Episodes from the Passion of Christ are intermingled with battle scenes featuring Otomí and Chichimec warriors, the former in war apparel and the latter largely naked except for feathered headdresses. Spanish troops, helmeted and mounted, also appear.
Some warriors carry musical instruments, crosses and banners in addition to native weapons, emphasizing the ritual aspect of the confrontationa theme more fully developed in the monastery of Ixmiquilpan
Although many details remain obscure, scholars speculate that the murals link Christ's ordeal to the struggle between the two indigenous groups and, by extension, the Spanish colonizers.

text © 2014 Richard D. Perry.   images by Benjamin Arredondo and others.

Wednesday, December 10, 2014

The Chapels of Ixtla: San Isidro

the chapel before clearing (1960s)
San Isidro
The once abandoned outlying Ixtla capilla of San Isidro is under restoration for its proposed new role as a community museum.  
the chapel front before restoration began (2010)
The chapel after exterior restoration and landscaping
Like El Templo del Barrio (Ojo Zarco), the chapel is a substantial domed building, although lacking a tower or belfry. The handsome stone doorway is plain save for reliefs of the sun and moon, windblown rosettes and a winged angel head.

The interior was lavishly decorated with colorful murals, now also under restoration. Among the highlights are folkloric portraits of the Four Evangelists holding their gospels on the pendentives beneath the painted octagonal dome.
The painted dome
St John the Evangelist
St Mark
the restored chapel and atrium cross.
Like the Templo (previous post) San Isidro boasts an old carved stone cross facing the chapel front and set on a pyramidal pedestal raised on a high, square base.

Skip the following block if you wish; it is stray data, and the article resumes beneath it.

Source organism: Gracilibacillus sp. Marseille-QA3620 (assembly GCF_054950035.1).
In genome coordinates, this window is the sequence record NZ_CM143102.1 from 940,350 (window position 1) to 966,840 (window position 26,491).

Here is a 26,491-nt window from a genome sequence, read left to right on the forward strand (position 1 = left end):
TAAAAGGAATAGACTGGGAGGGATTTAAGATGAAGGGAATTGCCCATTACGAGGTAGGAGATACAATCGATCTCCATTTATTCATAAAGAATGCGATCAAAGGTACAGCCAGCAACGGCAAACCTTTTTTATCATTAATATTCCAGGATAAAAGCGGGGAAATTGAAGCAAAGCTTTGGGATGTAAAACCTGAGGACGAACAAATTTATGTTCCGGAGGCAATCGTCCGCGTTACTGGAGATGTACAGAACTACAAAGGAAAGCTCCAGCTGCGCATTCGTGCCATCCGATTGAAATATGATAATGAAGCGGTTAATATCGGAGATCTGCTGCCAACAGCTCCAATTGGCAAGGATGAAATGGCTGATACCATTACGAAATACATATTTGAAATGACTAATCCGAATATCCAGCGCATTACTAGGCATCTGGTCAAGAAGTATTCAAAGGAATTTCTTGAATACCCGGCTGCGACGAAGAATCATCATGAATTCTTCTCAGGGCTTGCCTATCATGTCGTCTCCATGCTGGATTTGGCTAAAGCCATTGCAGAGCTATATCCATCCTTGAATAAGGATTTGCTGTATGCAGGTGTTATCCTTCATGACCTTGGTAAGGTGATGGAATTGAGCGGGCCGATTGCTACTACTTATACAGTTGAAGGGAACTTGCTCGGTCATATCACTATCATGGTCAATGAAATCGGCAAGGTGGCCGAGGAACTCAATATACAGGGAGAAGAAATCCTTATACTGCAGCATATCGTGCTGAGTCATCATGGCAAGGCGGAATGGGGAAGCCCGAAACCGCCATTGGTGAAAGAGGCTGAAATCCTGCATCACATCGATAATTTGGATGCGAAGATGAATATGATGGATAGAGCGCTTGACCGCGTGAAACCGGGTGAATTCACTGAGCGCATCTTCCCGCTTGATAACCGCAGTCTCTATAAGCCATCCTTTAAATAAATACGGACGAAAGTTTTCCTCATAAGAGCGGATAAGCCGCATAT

The cross is simply ornamented in Jalisco style, with a streamlined, cross-within-a-cross pattern and petal finials. A second, smaller carved stone cross rests inside the church. 
text © 2014 Richard D. Perry.  images by Niccolò Brooker, Diana Roberts and others.

Thursday, December 4, 2014

The Chapels of Ixtla: La Capilla de Ojo Zarco

El Señor de Ojo Zarco
San Miguel Ixtla is best known for its annual Easter pilgrimage and celebration in honor of El Señor de Ojo Zarco (Our Lord of the Blue Eyes) a venerable cristo de caña, or lightweight crucifix, now lodged in the parish church.
La Capilla de Ojo Zarco
Originally the home of the eponymous crucifix, this is the largest of the Ixtla chapels. Also referred to as El Templo del Barrio, it is built on a raised platform of possible prehispanic origin.

Approached by a flight of stone steps, the restored chapel boasts a rare, triple tiered tower and features an simple arched entry, decorated with foliar reliefs. 
Archangels with sweet faces and flowing robes guard the doorway on either jamb.
One unusual feature is the sculpted stone sill, a likely transplant, carved with angel heads and writhing relief foliage in early colonial style.